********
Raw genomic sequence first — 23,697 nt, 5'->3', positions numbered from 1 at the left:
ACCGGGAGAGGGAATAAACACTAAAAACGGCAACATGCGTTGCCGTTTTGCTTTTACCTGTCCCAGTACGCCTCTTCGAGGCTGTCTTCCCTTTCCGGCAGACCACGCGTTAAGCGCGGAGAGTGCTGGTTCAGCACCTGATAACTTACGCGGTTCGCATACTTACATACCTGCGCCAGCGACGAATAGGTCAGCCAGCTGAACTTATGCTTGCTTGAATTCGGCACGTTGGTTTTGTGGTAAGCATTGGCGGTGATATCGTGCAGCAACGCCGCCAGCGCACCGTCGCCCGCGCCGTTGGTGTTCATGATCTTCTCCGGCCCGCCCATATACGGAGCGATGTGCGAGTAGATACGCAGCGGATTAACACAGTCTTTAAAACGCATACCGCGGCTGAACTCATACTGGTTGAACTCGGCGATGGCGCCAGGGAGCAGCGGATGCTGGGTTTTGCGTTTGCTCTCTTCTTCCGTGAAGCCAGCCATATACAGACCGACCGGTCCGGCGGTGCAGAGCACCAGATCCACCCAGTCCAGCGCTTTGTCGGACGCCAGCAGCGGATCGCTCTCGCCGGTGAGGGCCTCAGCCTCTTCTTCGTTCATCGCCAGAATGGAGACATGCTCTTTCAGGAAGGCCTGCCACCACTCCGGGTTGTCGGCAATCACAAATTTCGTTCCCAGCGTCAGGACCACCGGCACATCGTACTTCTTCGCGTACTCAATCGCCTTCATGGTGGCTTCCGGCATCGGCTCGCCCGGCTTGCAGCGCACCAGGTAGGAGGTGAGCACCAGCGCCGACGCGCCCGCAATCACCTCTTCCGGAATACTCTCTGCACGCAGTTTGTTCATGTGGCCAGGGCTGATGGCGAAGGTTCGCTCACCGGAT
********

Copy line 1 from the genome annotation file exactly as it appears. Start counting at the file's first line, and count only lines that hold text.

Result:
Raw genomic sequence first — 23,697 nt, 5'->3', positions numbered from 1 at the left: